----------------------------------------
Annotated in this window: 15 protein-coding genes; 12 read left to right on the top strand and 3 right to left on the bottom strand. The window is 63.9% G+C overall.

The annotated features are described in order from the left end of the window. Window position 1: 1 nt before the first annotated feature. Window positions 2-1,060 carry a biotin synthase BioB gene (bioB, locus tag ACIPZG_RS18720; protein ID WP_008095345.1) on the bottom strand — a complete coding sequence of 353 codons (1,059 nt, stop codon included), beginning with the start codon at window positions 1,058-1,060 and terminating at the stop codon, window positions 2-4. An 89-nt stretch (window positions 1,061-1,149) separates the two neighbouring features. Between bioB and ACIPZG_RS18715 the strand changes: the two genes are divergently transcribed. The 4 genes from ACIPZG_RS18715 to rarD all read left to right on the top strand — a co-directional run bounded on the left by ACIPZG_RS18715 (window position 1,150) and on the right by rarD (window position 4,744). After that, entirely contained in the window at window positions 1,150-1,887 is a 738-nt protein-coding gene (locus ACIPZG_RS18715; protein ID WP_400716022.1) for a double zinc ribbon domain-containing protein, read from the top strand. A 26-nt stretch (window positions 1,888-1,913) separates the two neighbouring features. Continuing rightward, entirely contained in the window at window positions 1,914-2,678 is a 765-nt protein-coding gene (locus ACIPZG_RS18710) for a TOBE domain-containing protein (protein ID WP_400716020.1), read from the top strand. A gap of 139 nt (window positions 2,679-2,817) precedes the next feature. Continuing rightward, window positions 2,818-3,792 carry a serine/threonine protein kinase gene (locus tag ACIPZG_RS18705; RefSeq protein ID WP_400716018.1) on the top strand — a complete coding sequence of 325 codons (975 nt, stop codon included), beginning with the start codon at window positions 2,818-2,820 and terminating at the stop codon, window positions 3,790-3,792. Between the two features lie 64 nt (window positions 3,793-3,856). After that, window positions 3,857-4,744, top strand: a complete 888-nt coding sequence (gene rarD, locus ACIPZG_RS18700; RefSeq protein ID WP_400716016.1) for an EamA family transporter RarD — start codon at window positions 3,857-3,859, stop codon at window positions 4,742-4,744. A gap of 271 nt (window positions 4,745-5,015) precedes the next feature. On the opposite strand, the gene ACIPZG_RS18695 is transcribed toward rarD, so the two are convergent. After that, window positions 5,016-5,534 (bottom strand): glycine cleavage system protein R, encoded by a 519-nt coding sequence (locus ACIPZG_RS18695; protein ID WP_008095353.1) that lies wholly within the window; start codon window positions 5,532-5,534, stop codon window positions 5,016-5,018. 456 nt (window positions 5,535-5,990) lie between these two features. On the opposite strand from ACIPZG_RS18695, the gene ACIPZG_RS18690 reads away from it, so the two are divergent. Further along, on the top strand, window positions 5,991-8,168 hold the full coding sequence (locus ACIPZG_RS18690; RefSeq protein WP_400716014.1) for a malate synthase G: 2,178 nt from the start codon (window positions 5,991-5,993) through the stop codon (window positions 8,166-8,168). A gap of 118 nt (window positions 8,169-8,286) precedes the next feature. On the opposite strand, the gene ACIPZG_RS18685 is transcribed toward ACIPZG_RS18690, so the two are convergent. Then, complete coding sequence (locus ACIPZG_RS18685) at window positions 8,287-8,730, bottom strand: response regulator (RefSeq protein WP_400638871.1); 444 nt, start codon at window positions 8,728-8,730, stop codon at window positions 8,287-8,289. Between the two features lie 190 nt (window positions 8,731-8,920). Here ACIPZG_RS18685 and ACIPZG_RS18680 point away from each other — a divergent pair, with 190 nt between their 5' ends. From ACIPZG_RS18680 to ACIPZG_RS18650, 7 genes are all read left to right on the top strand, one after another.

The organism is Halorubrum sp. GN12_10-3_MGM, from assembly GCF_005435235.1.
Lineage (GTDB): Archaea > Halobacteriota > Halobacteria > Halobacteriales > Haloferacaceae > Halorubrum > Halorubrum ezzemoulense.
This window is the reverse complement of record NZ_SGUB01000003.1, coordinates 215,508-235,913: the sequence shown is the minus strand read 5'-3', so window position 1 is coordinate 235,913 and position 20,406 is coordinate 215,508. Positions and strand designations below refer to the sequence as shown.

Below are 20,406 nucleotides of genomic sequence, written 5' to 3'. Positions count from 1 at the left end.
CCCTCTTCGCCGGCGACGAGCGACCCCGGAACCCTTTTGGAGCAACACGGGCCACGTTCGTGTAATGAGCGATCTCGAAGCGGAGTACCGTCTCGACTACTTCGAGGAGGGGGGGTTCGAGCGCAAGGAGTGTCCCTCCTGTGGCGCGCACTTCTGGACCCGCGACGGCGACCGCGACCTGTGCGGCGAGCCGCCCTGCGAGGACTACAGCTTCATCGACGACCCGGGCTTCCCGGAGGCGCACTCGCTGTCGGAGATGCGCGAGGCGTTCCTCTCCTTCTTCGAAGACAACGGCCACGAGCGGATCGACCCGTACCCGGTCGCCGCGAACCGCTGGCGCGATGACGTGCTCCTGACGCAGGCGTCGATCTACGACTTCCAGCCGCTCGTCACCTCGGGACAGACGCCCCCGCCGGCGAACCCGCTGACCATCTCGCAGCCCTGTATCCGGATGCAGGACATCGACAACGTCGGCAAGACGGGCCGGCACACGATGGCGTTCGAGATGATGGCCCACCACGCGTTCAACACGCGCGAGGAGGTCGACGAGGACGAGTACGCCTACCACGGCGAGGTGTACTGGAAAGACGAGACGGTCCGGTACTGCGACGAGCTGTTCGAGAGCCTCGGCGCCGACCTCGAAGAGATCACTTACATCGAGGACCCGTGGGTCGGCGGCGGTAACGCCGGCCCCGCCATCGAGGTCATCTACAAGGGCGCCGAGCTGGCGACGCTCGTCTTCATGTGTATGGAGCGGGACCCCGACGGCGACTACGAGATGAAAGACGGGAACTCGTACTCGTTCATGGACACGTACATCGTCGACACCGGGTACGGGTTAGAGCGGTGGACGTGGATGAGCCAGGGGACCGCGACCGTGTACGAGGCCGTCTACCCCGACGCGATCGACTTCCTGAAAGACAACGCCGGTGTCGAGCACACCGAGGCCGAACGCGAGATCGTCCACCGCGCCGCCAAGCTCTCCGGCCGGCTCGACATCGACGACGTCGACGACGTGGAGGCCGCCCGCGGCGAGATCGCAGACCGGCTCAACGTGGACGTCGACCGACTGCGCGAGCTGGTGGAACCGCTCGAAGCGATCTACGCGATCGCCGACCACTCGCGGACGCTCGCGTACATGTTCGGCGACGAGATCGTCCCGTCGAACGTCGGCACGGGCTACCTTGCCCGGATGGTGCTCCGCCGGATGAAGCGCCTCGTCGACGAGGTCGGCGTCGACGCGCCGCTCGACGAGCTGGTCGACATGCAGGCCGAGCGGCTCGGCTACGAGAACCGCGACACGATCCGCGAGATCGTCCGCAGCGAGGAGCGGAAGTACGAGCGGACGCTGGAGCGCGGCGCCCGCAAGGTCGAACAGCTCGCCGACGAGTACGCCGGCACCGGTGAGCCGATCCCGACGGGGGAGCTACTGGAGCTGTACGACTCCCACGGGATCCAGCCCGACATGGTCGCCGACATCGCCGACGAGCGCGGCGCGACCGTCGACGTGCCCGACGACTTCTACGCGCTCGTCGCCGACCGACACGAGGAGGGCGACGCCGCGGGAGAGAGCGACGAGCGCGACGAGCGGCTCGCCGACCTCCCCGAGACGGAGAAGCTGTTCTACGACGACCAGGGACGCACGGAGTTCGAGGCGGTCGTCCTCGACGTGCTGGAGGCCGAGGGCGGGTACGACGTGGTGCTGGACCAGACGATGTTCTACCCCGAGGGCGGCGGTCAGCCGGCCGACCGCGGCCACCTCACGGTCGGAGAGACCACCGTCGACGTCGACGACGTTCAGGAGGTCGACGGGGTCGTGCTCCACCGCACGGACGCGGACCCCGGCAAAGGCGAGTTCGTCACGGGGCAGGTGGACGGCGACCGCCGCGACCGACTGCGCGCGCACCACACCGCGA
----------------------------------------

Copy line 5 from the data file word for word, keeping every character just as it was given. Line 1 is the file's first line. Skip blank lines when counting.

This window is the reverse complement of record NZ_SGUB01000003.1, coordinates 215,508-235,913: the sequence shown is the minus strand read 5'-3', so window position 1 is coordinate 235,913 and position 20,406 is coordinate 215,508. Positions and strand designations below refer to the sequence as shown.